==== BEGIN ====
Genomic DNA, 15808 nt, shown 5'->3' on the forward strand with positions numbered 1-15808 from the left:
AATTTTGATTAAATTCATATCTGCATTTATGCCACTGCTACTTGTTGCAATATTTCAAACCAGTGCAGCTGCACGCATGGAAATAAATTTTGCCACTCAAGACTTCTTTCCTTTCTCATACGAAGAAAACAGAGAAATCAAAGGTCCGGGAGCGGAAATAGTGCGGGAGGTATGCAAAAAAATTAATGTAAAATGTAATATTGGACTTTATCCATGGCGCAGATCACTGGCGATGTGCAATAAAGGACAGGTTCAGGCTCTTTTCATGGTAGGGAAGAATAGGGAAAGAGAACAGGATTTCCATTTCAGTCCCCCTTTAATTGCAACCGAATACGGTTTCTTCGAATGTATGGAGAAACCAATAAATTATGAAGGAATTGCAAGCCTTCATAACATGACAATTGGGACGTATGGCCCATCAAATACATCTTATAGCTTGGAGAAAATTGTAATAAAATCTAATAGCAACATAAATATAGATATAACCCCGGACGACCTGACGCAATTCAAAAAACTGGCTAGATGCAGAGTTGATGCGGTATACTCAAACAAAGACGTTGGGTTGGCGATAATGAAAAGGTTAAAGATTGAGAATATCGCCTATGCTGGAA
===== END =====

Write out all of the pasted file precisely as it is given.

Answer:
Genomic DNA, 15808 nt, shown 5'->3' on the forward strand with positions numbered 1-15808 from the left:
AATTTTGATTAAATTCATATCTGCATTTATGCCACTGCTACTTGTTGCAATATTTCAAACCAGTGCAGCTGCACGCATGGAAATAAATTTTGCCACTCAAGACTTCTTTCCTTTCTCATACGAAGAAAACAGAGAAATCAAAGGTCCGGGAGCGGAAATAGTGCGGGAGGTATGCAAAAAAATTAATGTAAAATGTAATATTGGACTTTATCCATGGCGCAGATCACTGGCGATGTGCAATAAAGGACAGGTTCAGGCTCTTTTCATGGTAGGGAAGAATAGGGAAAGAGAACAGGATTTCCATTTCAGTCCCCCTTTAATTGCAACCGAATACGGTTTCTTCGAATGTATGGAGAAACCAATAAATTATGAAGGAATTGCAAGCCTTCATAACATGACAATTGGGACGTATGGCCCATCAAATACATCTTATAGCTTGGAGAAAATTGTAATAAAATCTAATAGCAACATAAATATAGATATAACCCCGGACGACCTGACGCAATTCAAAAAACTGGCTAGATGCAGAGTTGATGCGGTATACTCAAACAAAGACGTTGGGTTGGCGATAATGAAAAGGTTAAAGATTGAGAATATCGCCTATGCTGGAA